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Pope: Be Fair To Priests


VATICAN CITY, Feb. 6, 2004

(AP) Pope John Paul II called Friday for fairness in judging priests accused of sex abuse but said the "predominant" need was to protect the young. That, he said, would be assured if seminaries and church authorities did a better job instructing priests to be celibate.

The pope made the comments in a speech to members of the Congregation for the Doctrine of the Faith, the Vatican's orthodoxy watchdog which also judges cases of priests accused of sexual misconduct.

John Paul told the prelates they had seen a "noteworthy increase" in their caseload ever since the abuse crisis erupted in the United States in January 2002, with dozens of reports of abusive priests who had been moved from parish to parish rather than punished.

Since then, more than 325 of the United States' 46,000 clergy have either resigned or been barred from church work.

But John Paul said current church law if fairly applied "tends to guarantee the exercise of the right of defense of the accused as well as the needs of the common good."
Once there is evidence of a crime, church authorities must consider "the just principle of proportionality between guilt and punishment, as well as the predominant need to protect the people of God," he said.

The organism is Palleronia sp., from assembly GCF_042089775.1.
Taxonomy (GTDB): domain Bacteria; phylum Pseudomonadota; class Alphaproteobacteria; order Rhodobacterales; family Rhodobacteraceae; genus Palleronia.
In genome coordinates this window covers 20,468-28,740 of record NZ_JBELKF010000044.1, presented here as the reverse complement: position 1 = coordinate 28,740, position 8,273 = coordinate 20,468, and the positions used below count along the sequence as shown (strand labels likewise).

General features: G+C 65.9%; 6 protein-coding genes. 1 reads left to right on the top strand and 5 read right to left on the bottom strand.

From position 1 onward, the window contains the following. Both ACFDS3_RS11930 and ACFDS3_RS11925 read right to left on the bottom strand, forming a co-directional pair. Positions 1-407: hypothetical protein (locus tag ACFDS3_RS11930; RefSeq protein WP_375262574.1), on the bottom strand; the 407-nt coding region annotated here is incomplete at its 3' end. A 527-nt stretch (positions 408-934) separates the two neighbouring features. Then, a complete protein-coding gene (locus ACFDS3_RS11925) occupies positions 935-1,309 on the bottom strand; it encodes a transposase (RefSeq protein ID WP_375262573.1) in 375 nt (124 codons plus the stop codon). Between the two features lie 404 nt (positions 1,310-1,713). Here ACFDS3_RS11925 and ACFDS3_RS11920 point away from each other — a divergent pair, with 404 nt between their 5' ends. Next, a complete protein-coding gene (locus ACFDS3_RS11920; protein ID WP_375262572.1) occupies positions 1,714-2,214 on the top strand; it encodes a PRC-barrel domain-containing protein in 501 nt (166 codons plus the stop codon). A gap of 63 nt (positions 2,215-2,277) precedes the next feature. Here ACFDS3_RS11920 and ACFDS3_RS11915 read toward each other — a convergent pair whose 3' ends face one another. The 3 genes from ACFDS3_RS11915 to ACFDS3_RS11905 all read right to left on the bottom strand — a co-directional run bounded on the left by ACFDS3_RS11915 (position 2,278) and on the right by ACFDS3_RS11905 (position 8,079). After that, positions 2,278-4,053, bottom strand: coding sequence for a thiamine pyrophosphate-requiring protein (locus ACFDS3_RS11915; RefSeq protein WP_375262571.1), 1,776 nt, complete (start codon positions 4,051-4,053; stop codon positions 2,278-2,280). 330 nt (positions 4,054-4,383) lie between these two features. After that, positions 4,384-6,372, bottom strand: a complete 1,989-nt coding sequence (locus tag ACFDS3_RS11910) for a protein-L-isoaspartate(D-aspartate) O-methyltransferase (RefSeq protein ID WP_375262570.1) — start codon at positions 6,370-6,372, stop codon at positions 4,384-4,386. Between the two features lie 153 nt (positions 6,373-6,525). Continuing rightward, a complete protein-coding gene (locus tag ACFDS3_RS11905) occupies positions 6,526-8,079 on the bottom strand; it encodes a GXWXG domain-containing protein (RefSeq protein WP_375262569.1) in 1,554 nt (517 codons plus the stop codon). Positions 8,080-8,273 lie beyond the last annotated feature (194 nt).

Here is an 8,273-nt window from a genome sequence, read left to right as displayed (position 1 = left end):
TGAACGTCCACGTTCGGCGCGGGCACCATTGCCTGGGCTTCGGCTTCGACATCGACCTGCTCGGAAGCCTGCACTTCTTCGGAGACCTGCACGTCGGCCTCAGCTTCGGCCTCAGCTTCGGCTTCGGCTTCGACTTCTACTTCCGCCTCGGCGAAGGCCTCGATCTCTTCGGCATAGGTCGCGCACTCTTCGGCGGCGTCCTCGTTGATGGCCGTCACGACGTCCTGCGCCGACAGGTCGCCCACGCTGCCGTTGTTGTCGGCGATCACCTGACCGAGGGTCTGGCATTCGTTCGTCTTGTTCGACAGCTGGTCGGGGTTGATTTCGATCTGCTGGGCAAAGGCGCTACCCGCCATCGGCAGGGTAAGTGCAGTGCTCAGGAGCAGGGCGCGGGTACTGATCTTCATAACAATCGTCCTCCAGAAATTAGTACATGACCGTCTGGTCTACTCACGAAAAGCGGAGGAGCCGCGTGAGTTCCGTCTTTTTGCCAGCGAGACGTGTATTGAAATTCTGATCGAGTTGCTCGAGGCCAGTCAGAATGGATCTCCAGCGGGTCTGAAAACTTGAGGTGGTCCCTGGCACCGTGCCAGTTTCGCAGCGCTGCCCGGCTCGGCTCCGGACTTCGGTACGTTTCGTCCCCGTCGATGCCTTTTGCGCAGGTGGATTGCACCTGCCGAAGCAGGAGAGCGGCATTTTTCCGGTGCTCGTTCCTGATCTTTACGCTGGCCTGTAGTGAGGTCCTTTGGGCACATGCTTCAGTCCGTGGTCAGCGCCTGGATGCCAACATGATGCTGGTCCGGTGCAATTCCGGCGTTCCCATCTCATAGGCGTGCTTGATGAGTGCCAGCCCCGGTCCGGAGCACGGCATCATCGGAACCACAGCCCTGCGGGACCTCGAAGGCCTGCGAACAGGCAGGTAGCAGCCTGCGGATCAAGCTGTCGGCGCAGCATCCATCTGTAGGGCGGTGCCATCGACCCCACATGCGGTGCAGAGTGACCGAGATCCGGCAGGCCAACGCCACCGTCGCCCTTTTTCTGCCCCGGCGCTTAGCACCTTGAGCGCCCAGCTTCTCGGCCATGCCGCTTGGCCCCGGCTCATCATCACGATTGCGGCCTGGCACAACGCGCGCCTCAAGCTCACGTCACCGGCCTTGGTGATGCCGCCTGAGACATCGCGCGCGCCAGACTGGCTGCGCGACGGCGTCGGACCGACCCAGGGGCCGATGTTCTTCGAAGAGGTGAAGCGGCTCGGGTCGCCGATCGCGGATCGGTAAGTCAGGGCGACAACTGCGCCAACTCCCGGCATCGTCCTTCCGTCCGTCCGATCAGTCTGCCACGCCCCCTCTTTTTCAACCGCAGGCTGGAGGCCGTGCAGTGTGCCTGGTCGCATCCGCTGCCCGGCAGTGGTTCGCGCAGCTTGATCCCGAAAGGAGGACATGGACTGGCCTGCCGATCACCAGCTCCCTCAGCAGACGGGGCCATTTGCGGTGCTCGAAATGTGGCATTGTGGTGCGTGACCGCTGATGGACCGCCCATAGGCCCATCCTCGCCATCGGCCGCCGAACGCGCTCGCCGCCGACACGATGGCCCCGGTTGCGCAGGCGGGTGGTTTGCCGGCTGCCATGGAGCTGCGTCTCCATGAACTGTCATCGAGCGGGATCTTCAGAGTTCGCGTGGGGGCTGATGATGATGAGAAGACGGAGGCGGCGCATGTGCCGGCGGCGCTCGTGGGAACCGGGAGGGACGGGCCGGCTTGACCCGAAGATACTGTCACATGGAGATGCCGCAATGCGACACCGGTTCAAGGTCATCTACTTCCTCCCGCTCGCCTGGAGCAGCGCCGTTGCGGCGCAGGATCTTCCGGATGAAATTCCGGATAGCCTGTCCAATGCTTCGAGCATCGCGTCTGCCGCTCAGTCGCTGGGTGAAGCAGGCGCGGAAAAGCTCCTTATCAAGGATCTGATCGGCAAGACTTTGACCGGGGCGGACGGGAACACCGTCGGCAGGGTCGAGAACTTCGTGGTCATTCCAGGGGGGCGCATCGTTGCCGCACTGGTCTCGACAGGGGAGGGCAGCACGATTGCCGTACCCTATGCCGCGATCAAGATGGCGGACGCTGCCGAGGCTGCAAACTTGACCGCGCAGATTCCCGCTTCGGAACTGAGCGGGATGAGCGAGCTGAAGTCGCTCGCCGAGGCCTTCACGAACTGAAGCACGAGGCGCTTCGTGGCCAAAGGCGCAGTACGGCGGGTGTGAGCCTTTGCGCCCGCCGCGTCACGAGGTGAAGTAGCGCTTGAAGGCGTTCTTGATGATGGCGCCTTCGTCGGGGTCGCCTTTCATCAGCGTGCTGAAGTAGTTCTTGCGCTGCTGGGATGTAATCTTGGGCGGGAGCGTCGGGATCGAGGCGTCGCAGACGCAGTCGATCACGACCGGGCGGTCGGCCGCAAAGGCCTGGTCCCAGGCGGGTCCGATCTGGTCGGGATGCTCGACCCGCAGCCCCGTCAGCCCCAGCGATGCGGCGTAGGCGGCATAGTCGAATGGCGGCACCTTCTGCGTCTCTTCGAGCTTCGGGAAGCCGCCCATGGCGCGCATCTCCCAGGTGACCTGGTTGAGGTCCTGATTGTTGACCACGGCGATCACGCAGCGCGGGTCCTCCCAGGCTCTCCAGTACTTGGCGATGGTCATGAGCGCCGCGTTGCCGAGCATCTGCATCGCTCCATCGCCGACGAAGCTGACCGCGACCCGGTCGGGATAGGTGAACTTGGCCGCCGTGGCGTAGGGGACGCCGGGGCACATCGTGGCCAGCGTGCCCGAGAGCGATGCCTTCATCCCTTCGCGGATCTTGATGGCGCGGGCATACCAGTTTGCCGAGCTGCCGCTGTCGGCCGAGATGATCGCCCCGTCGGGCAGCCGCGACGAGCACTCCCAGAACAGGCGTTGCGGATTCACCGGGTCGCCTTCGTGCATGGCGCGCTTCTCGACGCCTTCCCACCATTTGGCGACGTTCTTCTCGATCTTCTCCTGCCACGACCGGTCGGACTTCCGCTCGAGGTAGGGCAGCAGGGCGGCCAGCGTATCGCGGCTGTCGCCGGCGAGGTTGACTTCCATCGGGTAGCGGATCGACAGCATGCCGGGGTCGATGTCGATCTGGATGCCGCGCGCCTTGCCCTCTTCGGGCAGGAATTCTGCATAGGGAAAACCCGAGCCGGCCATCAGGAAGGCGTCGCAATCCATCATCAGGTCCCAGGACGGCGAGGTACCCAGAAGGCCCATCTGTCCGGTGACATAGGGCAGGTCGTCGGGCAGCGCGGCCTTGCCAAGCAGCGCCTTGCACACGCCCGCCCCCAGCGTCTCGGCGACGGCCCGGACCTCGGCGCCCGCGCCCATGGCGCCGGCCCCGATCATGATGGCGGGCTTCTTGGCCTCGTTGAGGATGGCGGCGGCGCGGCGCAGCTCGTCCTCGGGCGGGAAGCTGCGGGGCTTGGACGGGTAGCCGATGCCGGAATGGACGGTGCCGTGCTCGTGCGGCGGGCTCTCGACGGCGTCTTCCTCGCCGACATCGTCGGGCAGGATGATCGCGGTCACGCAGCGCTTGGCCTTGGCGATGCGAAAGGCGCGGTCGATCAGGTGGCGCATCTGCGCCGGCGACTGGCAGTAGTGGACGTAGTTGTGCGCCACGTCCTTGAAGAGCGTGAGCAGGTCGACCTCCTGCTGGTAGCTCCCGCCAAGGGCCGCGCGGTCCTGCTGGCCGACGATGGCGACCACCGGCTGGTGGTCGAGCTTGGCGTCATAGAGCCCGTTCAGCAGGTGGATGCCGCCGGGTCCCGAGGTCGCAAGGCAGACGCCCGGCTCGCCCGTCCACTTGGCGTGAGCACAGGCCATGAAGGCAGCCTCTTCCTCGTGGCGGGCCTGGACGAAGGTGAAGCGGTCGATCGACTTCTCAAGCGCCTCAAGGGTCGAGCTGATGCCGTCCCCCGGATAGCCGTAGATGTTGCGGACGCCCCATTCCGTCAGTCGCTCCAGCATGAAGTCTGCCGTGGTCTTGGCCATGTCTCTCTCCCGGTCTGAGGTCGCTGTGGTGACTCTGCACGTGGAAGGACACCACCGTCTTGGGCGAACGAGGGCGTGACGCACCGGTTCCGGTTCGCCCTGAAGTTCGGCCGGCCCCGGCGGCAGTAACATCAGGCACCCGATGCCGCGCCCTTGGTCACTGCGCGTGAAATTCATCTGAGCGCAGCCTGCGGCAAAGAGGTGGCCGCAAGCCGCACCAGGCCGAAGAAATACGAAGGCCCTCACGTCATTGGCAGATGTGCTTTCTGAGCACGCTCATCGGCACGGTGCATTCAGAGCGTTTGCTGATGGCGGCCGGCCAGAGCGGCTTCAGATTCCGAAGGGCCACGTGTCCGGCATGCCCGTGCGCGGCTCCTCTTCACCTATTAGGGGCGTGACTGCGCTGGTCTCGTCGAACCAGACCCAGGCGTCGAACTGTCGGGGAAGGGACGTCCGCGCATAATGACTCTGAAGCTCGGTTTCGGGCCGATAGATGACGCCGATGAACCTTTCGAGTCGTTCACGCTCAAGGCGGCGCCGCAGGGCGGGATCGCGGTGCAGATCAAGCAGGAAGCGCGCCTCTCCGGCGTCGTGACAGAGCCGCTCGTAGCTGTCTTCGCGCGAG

That, he said, doesn't just depend on applying church law "but finds greater guarantee in the just and balanced formation of future priests called in an explicit way to embrace with joy and generosity the style of humble, modest and chaste life, which is the practical foundation of ecclesiastical celibacy."

He called for the Congregation of the Doctrine of the Faith and other Vatican councils to work better together in instructing seminarians "to adopt the necessary measures to assure that priests live in conformity to their call and to their commitment to perfect and perpetual chastity for the Kingdom of God."

In the wake of the abuse crisis, U.S. bishops adopted a Vatican-approved policy to deal with accused priests, allowing bishops to conduct a confidential, preliminary inquiry when a molestation claim is made to determine whether it is plausible. If it is, the accused priest is put on leave and then must go before a clerical tribunal to determine his guilt or innocence.

The new policy also compels bishops to obey local civil law on reporting abuse claims, but not more than that.

John Paul has spoken out frequently about the need for priests to be celibate, particularly in the wake of the sex crisis. He has rejected calls for flexibility in the requirement, which some say might address the dwindling number of vocations in many parts of the world.

Survivors Network of those Abused by Priests